15. τινὲς δὲ ἐξ αὐτῶν εἶπον. We learn from St Matthew (Matthew 12:24) that this notable suggestion emanated from “the Pharisees” and, as St Mark (Mark 3:20) adds, from “the scribes which came from Jerusalem,” i.e. the spies who had been expressly sent down by the ruling hierarchs to dog the footsteps of Jesus, and counteract His influence. The explanation was too ingeniously wicked and cleverly plausible to come from the more unsophisticated Pharisees of Galilee.

βεελζεβούλ. The name and reading are involved in obscurity. In 2 Kings 1:3 we are told that Beelzebub was god of Ekron; and the LXX[243] and Josephus (Antt. IX. 2, § 1) understood the name to mean ‘lord of flies.’ He may have been a god worshipped to avert the plagues of flies on the low sea-coast like Zeus Ἀπόμυιος (Averter of flies) and Apollo Ἰπυκτόνος (Slayer of vermin). But others interpret the name to mean ‘lord of dung,’ and regard it as one of the insulting nicknames which the Jews from a literal rendering of Exodus 23:13 felt bound to apply to heathen deities. In this place perhaps Beelzebub is the true reading, and that means ‘lord of the (celestial) habitation,’ i.e. prince of the air, Ephesians 2:3. Possibly the οἰκοδεσπότης of Matthew 10:25 is an allusion to this meaning. In any case the charge was the same as that in the Talmud that Jesus wrought His miracles (which the Jews did not pretend to deny) by magic.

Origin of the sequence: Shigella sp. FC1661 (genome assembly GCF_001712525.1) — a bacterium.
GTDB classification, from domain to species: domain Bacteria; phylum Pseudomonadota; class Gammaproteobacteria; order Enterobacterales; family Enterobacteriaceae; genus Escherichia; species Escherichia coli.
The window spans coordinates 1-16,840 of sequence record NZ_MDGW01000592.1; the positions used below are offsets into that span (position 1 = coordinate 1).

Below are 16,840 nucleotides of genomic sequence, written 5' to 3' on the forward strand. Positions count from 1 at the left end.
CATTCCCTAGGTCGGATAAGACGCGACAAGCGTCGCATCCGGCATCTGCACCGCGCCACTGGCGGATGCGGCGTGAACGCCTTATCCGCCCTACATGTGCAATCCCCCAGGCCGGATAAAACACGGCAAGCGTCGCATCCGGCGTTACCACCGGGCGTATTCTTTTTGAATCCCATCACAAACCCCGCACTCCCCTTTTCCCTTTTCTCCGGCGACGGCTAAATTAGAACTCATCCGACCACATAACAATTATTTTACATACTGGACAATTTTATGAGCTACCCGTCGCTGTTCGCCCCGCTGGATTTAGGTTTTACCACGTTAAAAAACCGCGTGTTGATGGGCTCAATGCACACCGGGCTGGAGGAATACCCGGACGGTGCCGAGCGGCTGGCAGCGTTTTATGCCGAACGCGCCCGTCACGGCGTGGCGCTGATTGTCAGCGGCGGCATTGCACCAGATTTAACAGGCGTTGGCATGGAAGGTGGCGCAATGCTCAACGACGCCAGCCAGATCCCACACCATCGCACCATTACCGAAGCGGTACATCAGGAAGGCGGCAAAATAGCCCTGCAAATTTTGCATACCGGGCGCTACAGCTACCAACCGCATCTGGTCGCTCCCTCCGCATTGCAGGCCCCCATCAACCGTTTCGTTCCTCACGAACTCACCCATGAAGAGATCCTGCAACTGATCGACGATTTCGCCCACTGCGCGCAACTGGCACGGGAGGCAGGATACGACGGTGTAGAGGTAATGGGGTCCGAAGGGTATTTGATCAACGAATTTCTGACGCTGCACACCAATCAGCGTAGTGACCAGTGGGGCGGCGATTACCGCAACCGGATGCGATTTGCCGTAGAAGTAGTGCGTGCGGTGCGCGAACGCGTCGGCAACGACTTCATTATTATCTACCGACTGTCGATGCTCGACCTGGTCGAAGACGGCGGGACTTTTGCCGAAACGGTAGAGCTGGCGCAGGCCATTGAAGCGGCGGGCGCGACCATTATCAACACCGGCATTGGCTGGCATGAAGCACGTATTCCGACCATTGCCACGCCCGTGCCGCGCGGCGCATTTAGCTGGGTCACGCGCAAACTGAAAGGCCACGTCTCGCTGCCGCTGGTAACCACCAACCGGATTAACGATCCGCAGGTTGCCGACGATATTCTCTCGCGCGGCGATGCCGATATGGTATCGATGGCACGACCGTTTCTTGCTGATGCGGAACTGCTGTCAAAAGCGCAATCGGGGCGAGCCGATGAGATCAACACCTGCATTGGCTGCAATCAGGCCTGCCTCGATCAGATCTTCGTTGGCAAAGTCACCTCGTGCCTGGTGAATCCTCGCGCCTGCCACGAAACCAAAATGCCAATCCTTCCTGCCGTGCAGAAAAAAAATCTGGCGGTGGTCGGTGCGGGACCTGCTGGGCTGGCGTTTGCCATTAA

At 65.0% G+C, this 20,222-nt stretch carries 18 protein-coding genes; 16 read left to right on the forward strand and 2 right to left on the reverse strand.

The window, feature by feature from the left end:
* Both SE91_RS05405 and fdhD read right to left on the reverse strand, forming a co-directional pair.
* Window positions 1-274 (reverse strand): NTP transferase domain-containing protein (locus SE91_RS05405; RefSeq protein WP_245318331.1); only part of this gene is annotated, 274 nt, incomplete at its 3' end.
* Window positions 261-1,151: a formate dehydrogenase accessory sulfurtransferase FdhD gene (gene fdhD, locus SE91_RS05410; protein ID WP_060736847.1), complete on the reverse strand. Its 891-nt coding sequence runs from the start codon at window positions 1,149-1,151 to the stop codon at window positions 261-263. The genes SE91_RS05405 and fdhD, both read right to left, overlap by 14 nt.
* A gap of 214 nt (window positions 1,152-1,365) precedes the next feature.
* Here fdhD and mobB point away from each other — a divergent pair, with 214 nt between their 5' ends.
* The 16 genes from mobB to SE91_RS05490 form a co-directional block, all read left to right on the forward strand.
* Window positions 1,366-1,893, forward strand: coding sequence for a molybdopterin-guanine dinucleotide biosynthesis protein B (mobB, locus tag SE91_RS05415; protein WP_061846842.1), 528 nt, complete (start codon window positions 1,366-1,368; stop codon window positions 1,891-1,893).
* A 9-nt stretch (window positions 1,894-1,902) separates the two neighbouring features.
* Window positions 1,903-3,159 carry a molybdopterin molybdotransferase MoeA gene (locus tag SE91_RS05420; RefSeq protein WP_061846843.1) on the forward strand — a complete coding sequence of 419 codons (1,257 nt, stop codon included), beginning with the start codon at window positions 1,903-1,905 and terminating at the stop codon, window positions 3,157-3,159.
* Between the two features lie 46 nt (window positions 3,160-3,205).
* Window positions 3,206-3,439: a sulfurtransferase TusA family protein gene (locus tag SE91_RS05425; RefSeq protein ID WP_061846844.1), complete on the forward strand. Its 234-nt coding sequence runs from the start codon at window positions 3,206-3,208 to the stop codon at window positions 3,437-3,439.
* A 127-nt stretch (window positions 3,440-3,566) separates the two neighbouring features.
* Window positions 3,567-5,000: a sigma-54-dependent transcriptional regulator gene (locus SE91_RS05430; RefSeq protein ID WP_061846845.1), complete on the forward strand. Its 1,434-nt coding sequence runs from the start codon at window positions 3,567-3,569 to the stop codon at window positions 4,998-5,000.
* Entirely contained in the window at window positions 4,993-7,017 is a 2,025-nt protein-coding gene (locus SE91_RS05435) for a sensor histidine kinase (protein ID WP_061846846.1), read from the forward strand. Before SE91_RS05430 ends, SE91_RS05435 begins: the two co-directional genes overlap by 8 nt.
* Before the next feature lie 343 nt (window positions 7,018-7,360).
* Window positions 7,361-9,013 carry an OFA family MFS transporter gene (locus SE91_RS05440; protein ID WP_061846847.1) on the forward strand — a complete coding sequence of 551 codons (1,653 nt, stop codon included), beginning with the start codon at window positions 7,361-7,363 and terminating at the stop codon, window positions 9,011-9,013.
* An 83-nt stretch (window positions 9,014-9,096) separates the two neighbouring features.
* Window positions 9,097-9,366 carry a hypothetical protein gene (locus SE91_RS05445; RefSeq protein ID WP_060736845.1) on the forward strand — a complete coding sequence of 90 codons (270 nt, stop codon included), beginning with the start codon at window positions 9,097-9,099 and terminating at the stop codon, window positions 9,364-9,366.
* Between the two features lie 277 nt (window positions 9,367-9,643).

Verse 16

16. πειράζοντες, i.e. wanting to try Him, to put Him to the test. The temptation was precisely analogous to that in the wilderness—a temptation to put forth a self-willed or arbitrary exertion of power for personal ends, see Luke 4:3; Luke 4:12.

σημεῖον ἐξ οὐρανοῦ. They persuaded the people that His miracles were wrought by unhallowed arts, and that such arts would be impossible in a sign from heaven like the Pillar of Cloud, the Fire of Elijah, &c. But our Lord refused their demand. Miracles were not to be granted to insolent unbelief; nor were they of the nature of mere prodigies. Besides it was His will to win conviction, not to enforce acceptance. This seems therefore to have been the one weapon of attack which the Pharisees found most effective against Him,—the one which most deeply wounded His spirit and finally drove Him away from the plain of Gennesareth (Mark 8:11-12).

Verse 17

17. αὐτῶν τὰ διανοήματα. ‘Their machinations.’

πᾶσα βασιλεία ἐφ' ἑαντὴν διαμερισθεῖσα. More briefly and graphically in St Mark “How can Satan cast out Satan?”